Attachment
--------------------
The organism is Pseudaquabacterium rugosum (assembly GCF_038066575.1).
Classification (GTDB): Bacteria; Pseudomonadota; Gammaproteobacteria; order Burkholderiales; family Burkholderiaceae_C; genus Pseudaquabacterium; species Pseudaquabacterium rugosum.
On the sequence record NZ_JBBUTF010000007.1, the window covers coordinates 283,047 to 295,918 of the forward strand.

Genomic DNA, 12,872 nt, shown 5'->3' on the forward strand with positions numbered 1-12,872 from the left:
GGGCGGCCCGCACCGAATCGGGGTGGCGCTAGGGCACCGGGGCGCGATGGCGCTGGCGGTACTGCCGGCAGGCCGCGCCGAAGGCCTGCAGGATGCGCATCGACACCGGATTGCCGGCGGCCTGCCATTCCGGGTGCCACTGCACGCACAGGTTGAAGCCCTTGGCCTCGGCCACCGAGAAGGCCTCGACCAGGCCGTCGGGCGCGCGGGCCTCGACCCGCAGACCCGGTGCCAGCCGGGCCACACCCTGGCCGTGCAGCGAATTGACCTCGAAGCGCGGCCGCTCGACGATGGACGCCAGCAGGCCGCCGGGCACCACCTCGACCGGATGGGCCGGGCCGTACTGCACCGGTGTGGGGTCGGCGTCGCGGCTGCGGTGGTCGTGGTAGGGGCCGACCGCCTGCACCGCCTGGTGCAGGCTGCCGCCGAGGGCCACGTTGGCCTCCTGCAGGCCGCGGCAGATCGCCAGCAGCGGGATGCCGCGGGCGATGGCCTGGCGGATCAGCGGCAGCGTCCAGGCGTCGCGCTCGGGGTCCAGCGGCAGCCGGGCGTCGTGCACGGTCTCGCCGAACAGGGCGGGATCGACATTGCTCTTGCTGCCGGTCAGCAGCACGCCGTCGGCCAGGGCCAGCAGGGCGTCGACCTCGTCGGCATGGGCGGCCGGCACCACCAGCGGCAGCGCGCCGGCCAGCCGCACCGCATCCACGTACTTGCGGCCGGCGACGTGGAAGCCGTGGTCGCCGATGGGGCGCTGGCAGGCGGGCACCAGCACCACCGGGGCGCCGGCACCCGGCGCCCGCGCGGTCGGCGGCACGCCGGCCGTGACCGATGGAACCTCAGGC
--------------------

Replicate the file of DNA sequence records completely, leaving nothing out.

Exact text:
The organism is Pseudaquabacterium rugosum (assembly GCF_038066575.1).
Classification (GTDB): Bacteria; Pseudomonadota; Gammaproteobacteria; order Burkholderiales; family Burkholderiaceae_C; genus Pseudaquabacterium; species Pseudaquabacterium rugosum.
On the sequence record NZ_JBBUTF010000007.1, the window covers coordinates 283,047 to 295,918 of the forward strand.

Genomic DNA, 12,872 nt, shown 5'->3' on the forward strand with positions numbered 1-12,872 from the left:
GGGCGGCCCGCACCGAATCGGGGTGGCGCTAGGGCACCGGGGCGCGATGGCGCTGGCGGTACTGCCGGCAGGCCGCGCCGAAGGCCTGCAGGATGCGCATCGACACCGGATTGCCGGCGGCCTGCCATTCCGGGTGCCACTGCACGCACAGGTTGAAGCCCTTGGCCTCGGCCACCGAGAAGGCCTCGACCAGGCCGTCGGGCGCGCGGGCCTCGACCCGCAGACCCGGTGCCAGCCGGGCCACACCCTGGCCGTGCAGCGAATTGACCTCGAAGCGCGGCCGCTCGACGATGGACGCCAGCAGGCCGCCGGGCACCACCTCGACCGGATGGGCCGGGCCGTACTGCACCGGTGTGGGGTCGGCGTCGCGGCTGCGGTGGTCGTGGTAGGGGCCGACCGCCTGCACCGCCTGGTGCAGGCTGCCGCCGAGGGCCACGTTGGCCTCCTGCAGGCCGCGGCAGATCGCCAGCAGCGGGATGCCGCGGGCGATGGCCTGGCGGATCAGCGGCAGCGTCCAGGCGTCGCGCTCGGGGTCCAGCGGCAGCCGGGCGTCGTGCACGGTCTCGCCGAACAGGGCGGGATCGACATTGCTCTTGCTGCCGGTCAGCAGCACGCCGTCGGCCAGGGCCAGCAGGGCGTCGACCTCGTCGGCATGGGCGGCCGGCACCACCAGCGGCAGCGCGCCGGCCAGCCGCACCGCATCCACGTACTTGCGGCCGGCGACGTGGAAGCCGTGGTCGCCGATGGGGCGCTGGCAGGCGGGCACCAGCACCACCGGGGCGCCGGCACCCGGCGCCCGCGCGGTCGGCGGCACGCCGGCCGTGACCGATGGAACCTCAGGC